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It Takes a Village

Many of us take the hit with childcare costs in order to preserve our standing in the workplace and allow our kids an experience that will help them acclimate to other kids, be exposed to different learning opportunities, etc. However, that is a luxury and rising costs mean that the decision will become harder and harder.

Costs are justified when considering all the things that go into running a competitive daycare / preschool. But what do families do when they can't afford the costs? Or how can you take advantage of these high costs long-term? Here are some generic thoughts from someone who isn't an expert by any means [me].

- We have to sacrifice just like those in this article []. Take some time to read the article, it calls out some very interesting things that many deal with when making the decision to pull out of the work force or continue to keep the kids in daycare. But here's something to consider, the sacrifice is a GOOD thing. We cut our expenses down wherever we could and we quickly saw how much we spent on things that were "unimportant" in the grand scheme of things. So now, when the kids enter our great public schools here where we live, we will have trained ourselves to live without some of these luxuries and we will work hard to invest all the money we spent on daycare in children's education / our retirement. We are already committed to knowing that we will not view the money coming back as a wind fall to fund things that provide short term benefits (sure we may want to add a night out in the mix here and there), but if you start putting away the money as if it never existed, we'll take joy in knowing we trained ourselves to "do without".

- We are fortunate to be able to afford daycare at this point in our lives, and know that many others have to make other arrangements. The scary thing in some of these articles is the potential long term advantages and gaps we could be creating between the "haves" and "have nots." If these kids in daycare truly start off life with a leg up, then how can we make sure that those who are less fortunate have access to these services? "It takes a village" is a common expression, but it is true. If businesses are smart, they will look to lure parents to their firms through creative daycare funding / programs. Also, perhaps there will be "co-ops" that start up with smaller independent care takers to participate in centralized activities that inspire collaboration and interaction with youths [Can't afford all the bells and whistles at other daycares, you still have options]. Parents can research these activities and help their helpers / babysitters (i.e., parents who help out, neighborhood baby sitters, etc.) to find these kinds of activities at libraries, museums, etc. Even if we don't have the luxury to stay at home OR pay for more expensive daycare, we do have the luxury to help find things that will benefit our children when we aren't with them.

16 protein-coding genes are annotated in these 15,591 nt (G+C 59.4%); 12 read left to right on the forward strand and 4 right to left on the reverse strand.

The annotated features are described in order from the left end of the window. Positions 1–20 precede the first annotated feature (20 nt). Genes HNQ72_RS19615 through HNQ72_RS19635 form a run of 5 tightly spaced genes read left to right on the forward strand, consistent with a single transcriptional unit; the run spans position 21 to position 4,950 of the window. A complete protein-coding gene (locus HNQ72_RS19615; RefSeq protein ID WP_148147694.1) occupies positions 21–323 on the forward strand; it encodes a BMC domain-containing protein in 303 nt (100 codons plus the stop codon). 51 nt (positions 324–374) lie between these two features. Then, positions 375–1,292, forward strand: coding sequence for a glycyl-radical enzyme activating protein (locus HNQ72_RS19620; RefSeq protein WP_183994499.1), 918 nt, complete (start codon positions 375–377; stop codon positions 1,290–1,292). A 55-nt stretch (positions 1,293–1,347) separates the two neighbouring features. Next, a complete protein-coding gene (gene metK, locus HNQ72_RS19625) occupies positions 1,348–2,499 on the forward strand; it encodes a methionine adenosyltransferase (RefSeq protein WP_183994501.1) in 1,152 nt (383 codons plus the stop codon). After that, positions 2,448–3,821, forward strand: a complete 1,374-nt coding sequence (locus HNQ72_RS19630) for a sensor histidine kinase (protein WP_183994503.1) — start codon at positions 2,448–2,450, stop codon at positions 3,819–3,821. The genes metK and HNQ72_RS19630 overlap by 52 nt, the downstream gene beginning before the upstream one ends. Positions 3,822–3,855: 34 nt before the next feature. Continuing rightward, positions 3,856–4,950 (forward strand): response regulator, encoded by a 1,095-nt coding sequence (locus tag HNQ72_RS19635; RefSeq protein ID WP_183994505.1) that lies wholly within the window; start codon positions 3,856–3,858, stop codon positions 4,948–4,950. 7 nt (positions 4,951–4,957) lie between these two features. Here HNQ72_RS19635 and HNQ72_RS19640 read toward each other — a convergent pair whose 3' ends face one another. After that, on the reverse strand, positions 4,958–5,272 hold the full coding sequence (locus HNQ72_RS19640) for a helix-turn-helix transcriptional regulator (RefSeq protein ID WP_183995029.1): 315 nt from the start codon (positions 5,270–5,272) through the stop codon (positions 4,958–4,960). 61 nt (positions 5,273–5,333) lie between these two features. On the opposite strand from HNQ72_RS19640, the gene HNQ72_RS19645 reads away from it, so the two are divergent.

-Technology should also be important for smaller "care providers" who want to interact with others. Lesson plans, curriculum helpers and other resources can be a touch of a button away on websites like Pinterest and YouTube []. Parents can help those who are taking care of their kids to find these resources and help make sure their kids are getting access to "more" rather than "less."

-We often want to complain about costs, but in many cases if you do the math, you realize that these day care businesses are NOT exploiting the parents. Overhead, training, and proper insurance, etc. are all things that drive up costs. But as a parents and as a society, we should be actively investigating ways to give all our kids the best leg up we can. And as employers, what kinds of loyalty can we expect from our workers if we are helping to make sure their kids get the best chances possible while keeping our valued employees in the workforce (i.e., longer leaves, in-house savings and programs, etc.)? Here's a link to Glassdoor's blog to see

some corporations that do offer child care services:

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